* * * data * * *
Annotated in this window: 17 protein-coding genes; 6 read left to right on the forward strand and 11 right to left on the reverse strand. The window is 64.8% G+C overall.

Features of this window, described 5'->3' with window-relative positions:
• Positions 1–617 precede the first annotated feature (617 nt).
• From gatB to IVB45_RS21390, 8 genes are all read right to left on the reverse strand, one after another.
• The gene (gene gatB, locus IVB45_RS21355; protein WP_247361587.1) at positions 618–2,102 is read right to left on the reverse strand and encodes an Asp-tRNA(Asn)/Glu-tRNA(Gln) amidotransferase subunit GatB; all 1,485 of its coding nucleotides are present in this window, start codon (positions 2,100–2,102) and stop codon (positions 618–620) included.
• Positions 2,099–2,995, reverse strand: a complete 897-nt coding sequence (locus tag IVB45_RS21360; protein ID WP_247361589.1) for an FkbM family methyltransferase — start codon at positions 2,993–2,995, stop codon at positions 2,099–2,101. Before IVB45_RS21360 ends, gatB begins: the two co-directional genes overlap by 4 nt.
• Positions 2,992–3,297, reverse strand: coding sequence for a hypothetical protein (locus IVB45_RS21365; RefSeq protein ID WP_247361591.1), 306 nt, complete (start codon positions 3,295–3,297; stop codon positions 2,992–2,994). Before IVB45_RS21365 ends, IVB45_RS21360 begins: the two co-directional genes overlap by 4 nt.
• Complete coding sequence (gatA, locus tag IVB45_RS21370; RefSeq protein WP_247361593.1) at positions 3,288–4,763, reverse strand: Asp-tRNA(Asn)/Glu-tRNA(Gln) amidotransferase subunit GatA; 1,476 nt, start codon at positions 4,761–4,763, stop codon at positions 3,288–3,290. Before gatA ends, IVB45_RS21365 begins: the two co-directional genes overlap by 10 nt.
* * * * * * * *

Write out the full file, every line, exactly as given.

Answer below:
Annotated in this window: 17 protein-coding genes; 6 read left to right on the forward strand and 11 right to left on the reverse strand. The window is 64.8% G+C overall.

Features of this window, described 5'->3' with window-relative positions:
• Positions 1–617 precede the first annotated feature (617 nt).
• From gatB to IVB45_RS21390, 8 genes are all read right to left on the reverse strand, one after another.
• The gene (gene gatB, locus IVB45_RS21355; protein WP_247361587.1) at positions 618–2,102 is read right to left on the reverse strand and encodes an Asp-tRNA(Asn)/Glu-tRNA(Gln) amidotransferase subunit GatB; all 1,485 of its coding nucleotides are present in this window, start codon (positions 2,100–2,102) and stop codon (positions 618–620) included.
• Positions 2,099–2,995, reverse strand: a complete 897-nt coding sequence (locus tag IVB45_RS21360; protein ID WP_247361589.1) for an FkbM family methyltransferase — start codon at positions 2,993–2,995, stop codon at positions 2,099–2,101. Before IVB45_RS21360 ends, gatB begins: the two co-directional genes overlap by 4 nt.
• Positions 2,992–3,297, reverse strand: coding sequence for a hypothetical protein (locus IVB45_RS21365; RefSeq protein ID WP_247361591.1), 306 nt, complete (start codon positions 3,295–3,297; stop codon positions 2,992–2,994). Before IVB45_RS21365 ends, IVB45_RS21360 begins: the two co-directional genes overlap by 4 nt.
• Complete coding sequence (gatA, locus tag IVB45_RS21370; RefSeq protein WP_247361593.1) at positions 3,288–4,763, reverse strand: Asp-tRNA(Asn)/Glu-tRNA(Gln) amidotransferase subunit GatA; 1,476 nt, start codon at positions 4,761–4,763, stop codon at positions 3,288–3,290. Before gatA ends, IVB45_RS21365 begins: the two co-directional genes overlap by 10 nt.